Research performed by scientists at the School of Biomedical and Molecular Sciences, University of Surrey and the Health Protection Agency (Porton Down, Salisbury) provides hope for developing a new meningitis vaccine that will protect children against all groups of meningococcus.
Published in the journal, Infection and Immunity, the research found that meningococcus is responsible for epidemics of meningitis worldwide that kills thousands of children each year. Vaccines are available for the A and C groups, but no effective vaccine is currently available for B groups. There are about 1500 confirmed cases of group B meningitis in the UK each year, but the true incidence is likely to be nearer twice that number since many cases go unreported. About 10% of children who suffer meningococcal meningitis die of the disease and many of the survivors are left severely handicapped.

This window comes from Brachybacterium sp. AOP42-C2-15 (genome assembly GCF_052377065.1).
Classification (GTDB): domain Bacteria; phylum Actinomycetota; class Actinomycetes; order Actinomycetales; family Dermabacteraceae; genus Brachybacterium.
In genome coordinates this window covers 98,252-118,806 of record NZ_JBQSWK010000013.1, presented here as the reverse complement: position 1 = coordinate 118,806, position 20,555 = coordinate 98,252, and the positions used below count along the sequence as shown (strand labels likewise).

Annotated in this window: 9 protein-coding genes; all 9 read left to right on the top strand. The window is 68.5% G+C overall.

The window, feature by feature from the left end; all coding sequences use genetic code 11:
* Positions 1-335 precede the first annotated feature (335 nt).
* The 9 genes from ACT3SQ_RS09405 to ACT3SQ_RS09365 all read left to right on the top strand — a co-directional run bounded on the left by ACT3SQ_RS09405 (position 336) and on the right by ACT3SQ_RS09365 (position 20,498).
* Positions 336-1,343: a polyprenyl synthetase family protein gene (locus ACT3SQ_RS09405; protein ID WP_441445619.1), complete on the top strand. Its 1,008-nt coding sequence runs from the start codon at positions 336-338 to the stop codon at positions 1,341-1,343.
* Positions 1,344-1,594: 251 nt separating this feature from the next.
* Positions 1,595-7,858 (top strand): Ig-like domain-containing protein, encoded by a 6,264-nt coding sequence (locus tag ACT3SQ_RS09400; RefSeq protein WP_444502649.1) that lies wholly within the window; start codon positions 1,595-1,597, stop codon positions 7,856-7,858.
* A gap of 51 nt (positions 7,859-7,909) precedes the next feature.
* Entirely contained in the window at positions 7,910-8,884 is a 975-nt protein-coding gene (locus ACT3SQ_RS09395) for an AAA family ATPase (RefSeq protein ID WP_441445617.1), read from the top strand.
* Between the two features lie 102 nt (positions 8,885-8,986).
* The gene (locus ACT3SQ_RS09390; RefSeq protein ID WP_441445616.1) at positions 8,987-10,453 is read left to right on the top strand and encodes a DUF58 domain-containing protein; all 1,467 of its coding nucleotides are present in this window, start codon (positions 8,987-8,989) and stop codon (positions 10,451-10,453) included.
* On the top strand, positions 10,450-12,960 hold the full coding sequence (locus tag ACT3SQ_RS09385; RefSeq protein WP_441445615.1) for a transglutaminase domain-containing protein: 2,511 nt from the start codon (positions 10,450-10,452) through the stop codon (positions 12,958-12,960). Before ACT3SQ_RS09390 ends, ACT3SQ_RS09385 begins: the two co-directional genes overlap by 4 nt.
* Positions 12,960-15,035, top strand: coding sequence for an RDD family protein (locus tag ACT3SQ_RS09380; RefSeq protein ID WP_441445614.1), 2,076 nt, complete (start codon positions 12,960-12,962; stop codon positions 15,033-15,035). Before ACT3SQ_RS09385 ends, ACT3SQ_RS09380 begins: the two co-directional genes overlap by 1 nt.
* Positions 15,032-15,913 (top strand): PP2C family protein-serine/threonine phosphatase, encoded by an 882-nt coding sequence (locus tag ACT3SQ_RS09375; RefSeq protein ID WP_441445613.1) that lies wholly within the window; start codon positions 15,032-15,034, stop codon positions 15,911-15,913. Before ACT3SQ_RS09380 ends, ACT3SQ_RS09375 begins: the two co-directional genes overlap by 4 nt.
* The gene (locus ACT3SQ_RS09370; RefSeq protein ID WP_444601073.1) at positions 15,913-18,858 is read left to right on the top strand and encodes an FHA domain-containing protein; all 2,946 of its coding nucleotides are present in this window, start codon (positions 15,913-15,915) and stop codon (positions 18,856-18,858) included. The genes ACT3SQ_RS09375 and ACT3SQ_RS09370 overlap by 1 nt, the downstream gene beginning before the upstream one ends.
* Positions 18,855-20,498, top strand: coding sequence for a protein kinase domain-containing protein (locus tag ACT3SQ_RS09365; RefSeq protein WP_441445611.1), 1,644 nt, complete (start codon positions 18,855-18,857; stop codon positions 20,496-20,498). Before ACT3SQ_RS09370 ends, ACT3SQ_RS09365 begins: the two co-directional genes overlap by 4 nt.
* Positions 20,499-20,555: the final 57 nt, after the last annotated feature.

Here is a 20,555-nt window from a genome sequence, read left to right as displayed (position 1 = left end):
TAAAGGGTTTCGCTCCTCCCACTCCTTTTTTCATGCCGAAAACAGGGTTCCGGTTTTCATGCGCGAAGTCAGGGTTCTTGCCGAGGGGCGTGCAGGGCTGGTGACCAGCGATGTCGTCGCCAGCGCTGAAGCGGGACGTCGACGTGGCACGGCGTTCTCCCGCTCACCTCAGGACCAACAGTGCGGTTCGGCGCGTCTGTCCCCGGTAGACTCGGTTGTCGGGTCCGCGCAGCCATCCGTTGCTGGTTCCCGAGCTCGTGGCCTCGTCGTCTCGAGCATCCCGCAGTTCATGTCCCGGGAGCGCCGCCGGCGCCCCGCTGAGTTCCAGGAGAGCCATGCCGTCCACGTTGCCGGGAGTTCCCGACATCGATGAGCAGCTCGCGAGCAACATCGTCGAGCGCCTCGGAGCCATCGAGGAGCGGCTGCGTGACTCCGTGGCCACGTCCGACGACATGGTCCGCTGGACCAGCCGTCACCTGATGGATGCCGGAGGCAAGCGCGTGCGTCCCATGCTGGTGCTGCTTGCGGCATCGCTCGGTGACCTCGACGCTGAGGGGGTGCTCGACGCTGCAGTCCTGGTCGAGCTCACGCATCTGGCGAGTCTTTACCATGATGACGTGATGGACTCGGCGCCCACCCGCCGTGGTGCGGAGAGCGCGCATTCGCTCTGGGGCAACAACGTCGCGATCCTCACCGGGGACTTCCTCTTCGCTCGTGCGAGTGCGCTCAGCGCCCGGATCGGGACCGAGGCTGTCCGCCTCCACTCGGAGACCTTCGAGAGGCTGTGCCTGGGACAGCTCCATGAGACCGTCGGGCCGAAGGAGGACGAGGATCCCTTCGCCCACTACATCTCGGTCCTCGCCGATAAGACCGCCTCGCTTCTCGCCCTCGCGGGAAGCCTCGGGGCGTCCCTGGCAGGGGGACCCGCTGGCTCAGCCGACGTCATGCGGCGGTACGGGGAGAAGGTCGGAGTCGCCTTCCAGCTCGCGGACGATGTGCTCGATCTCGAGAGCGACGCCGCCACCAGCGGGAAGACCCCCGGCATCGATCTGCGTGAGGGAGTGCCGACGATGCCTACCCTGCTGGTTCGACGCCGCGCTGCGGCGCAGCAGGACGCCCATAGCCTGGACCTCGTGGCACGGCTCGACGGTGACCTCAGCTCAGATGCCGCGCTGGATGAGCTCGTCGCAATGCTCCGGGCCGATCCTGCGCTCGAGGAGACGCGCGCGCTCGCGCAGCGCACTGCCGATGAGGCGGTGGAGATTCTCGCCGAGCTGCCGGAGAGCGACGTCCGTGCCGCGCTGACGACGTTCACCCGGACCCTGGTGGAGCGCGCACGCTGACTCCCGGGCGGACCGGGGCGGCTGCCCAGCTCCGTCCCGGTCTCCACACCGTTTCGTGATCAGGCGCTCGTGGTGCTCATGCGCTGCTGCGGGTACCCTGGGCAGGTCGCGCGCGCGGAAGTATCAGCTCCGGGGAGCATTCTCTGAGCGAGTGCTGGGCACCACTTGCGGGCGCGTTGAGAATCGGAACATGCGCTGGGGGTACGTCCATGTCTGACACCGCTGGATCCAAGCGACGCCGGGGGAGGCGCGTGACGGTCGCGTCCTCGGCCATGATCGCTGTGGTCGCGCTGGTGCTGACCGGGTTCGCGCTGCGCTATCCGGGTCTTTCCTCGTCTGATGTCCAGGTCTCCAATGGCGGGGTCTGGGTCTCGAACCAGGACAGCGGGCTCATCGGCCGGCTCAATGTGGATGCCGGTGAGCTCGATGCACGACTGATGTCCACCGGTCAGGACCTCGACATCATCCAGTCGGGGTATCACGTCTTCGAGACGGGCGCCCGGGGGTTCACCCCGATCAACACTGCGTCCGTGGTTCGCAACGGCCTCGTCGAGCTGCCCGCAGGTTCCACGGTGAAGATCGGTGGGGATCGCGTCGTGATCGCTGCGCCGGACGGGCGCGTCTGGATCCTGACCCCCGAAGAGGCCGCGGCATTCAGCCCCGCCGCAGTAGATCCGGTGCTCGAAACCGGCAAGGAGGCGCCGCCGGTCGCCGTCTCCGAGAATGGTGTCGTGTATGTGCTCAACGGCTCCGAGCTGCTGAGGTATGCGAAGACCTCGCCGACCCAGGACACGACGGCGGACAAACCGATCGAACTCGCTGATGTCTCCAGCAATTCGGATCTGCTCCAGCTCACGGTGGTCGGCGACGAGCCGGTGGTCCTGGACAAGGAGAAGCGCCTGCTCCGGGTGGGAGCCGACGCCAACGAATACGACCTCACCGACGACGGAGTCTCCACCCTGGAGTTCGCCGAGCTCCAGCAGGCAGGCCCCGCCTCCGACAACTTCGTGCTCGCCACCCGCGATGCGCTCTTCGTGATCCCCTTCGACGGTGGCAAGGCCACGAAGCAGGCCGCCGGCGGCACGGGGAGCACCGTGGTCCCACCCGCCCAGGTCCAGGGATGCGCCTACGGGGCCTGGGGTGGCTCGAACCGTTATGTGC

The Surrey researchers used genetic engineering technology to make a mutant group of the meningococcus that was incapable of causing disease in mice. The mutant was made in a C group of the meningococcus. However, mice that were inoculated with the mutant group developed antibodies that killed not only C groups but also B and A groups. It appears that, by inoculating with the disabled group, the mice have effectively been immunised against all groups.
Liezel Tipper | alfa
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The Max Planck Institute for Physics (MPP) is opening up a new research field. A workshop from November 21 - 22, 2016 will mark the start of activities for an innovative axion experiment. Axions are still only purely hypothetical particles. Their detection could solve two fundamental problems in particle physics: What dark matter consists of and why it has not yet been possible to directly observe a CP violation for the strong interaction.
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